Non-genetic heterogeneity of (clonal) cell populations, implying the coexistence of multiple subpopulations in an apparently uniform cancer cell population, is a hallmark of tumor cells. These subpopulations represent discretely distinct (attractor) states of a multi-stable system and establish a dynamical equilibrium of the population distribution. When the population is perturbed, e.g. by elimination of one subpopulation or a drug treatment, the original population distribution is robustly reestablished after a characteristic relaxation process, indicating that the cell population is a complex, non-equilibrium homeostatic state. Indeed, the subpopulations exhibit distinct biological properties. We and others recently found that the subpopulations display differential growth rates and malignancy potential, that they can switch (transition) between each other, spontaneously or in response to perturbations (including therapy), and influence each other's growth and switching rate. Moreover in the presence of anticancer drug this phenotype plasticity and relative growth rates of subpopulations can shift, for instance, to favor the subpopulation that confers resilience to the treatment. All this adds a layer of complexity not yet fully appreciated until recently -whih makes the common practice of studying cancer drugs by measuring the kill curve (% of a presumably homogenous population killed as function of drug dose) overtly simplistic. Thus, the goal of this collaborative interdisciplinary project, involving mathematicians and experimentalists, are first, to develop a generic mathematical modeling framework that takes into account the above complications due to the dynamic heterogeneity that entail a departure from the traditional notion of uniform homogeneous cell populations (Aim 1); and second, to validate the theory in a series cell culture experiments (Aim 2). The model system consists of isogenic cell populations with two distinct subpopulations displaying differential growth and transition rates. It is amenable to analytic models, which albeit mathematically simple, already makes interesting counterintuitive predictions. We have established the baseline-characteristics of three cancer cell lines (two breast cancer and one leukemia) that exhibit all the above complexities of non-genetic dynamic heterogeneity and thus will provide a suited platform to (i) validate qualitatively distinct and quantitative model predictions through the reliably measurable population relaxation time courses, and (ii) provide the directly measured parameter values for proliferation and state transition rates through longitudinal monitoring of single-cell behaviors i digital video- microscopy. The practical outcome is an analysis framework of broad utility that thanks to the theory relies only on the readily measurable subpopulation relaxation to extract information about the type of population heterogeneity and associated potential of drugs to either kill off or to stimulate resistance. This will cost- effectively expand current primitive ill-curve measurements to take into account cell population heterogeneity and plasticity which are the major culprits of failure in drug treatment.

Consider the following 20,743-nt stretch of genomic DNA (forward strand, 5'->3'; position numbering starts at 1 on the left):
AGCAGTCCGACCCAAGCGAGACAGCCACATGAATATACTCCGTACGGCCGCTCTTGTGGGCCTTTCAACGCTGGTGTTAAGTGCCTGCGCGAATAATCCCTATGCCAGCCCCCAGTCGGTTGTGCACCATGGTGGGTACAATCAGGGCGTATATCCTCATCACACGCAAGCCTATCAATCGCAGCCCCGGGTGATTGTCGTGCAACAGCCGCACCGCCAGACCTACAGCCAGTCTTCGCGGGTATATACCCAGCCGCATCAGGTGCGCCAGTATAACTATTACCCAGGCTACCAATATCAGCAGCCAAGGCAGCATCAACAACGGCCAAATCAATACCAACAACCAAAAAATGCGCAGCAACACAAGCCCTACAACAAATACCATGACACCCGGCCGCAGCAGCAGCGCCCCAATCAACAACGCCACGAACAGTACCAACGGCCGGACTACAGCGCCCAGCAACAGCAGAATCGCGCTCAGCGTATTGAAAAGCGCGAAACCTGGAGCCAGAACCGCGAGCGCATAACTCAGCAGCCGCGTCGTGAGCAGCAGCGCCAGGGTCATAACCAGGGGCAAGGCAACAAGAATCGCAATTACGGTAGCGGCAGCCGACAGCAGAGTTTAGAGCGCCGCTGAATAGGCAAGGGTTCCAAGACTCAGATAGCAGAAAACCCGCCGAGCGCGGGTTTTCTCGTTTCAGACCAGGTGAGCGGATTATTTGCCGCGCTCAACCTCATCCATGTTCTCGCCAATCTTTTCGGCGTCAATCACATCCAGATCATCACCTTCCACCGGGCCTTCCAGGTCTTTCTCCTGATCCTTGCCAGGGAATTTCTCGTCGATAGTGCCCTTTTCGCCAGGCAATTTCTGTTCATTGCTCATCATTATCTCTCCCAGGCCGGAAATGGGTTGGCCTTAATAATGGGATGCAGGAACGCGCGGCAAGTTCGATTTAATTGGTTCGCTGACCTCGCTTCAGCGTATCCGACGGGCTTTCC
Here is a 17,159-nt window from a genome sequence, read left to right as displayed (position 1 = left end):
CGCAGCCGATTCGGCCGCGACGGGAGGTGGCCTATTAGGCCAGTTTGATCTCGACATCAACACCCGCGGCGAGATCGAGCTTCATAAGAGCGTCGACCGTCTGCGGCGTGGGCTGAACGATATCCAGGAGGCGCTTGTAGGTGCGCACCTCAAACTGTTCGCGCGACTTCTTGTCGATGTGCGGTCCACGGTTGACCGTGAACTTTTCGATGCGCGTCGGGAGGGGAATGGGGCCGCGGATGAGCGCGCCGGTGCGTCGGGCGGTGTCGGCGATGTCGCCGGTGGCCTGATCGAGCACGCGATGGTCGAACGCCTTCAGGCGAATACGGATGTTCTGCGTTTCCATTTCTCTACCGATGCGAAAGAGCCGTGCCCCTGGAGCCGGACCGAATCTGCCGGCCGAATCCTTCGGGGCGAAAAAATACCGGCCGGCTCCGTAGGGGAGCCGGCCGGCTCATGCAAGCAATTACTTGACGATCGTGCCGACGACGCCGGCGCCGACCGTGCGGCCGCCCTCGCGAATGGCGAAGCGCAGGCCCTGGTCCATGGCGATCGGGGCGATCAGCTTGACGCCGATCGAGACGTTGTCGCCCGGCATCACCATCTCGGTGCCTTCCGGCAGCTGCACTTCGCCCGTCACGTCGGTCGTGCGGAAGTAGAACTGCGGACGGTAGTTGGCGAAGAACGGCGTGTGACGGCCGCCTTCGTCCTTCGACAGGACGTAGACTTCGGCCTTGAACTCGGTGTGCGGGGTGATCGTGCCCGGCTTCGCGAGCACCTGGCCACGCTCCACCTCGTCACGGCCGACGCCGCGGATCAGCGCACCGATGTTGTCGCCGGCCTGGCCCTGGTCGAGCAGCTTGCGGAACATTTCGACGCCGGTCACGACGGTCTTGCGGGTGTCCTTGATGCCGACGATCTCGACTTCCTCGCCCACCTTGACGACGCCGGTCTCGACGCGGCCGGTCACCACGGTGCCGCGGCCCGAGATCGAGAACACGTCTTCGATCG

A population of tumor cells, even if clonal and apparently homogeneous, actually consist of distinct subpopulations that display differential sensitivity to anticancer drugs, and distinct degree of aggressiveness and can convert into each other. This recently recognized heterogeneity and plasticity of tumor cells complicates the evaluation of drug effects on tumor cell cultures that traditionally simply measure the % of cells killed in response to drug dose, and it may account for the evasive capacities of cancer cells. Thus, this complexity of cancer cell populations calls for a new mathematical framework for analyzing drug effects which this project will develop, along with a series of the experimental studies in multi-subpopulation cancer cell populations to test the theory.
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